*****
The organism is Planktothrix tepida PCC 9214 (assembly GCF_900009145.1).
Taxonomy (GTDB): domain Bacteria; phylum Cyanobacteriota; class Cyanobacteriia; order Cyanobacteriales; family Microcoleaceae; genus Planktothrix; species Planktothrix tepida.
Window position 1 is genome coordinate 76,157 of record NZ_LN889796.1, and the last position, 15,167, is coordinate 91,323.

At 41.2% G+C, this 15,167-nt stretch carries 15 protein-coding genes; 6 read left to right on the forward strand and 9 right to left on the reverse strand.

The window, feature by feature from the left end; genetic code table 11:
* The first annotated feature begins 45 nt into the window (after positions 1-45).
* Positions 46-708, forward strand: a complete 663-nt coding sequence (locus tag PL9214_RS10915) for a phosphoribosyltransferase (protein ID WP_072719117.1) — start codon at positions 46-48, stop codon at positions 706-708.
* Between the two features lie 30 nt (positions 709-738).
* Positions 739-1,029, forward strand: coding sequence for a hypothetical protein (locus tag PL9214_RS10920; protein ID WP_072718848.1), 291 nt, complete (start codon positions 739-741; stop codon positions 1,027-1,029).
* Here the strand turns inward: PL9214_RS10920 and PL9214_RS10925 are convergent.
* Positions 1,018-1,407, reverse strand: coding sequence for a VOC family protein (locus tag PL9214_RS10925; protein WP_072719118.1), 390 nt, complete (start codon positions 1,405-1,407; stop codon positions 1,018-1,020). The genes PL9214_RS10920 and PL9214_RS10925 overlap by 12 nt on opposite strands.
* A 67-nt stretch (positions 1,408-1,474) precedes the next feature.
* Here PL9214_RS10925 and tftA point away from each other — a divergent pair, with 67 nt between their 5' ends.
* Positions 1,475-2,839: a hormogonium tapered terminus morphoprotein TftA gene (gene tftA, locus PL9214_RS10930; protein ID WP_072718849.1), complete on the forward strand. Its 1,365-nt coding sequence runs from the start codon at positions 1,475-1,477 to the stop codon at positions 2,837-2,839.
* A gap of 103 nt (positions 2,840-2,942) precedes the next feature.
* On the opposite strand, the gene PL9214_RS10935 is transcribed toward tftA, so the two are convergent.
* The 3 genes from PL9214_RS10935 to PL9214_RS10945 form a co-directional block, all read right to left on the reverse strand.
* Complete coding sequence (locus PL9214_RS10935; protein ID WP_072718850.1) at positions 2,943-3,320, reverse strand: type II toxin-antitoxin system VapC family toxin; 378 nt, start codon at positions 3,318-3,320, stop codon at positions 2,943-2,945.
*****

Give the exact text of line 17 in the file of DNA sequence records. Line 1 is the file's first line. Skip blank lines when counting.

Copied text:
* The 3 genes from PL9214_RS10935 to PL9214_RS10945 form a co-directional block, all read right to left on the reverse strand.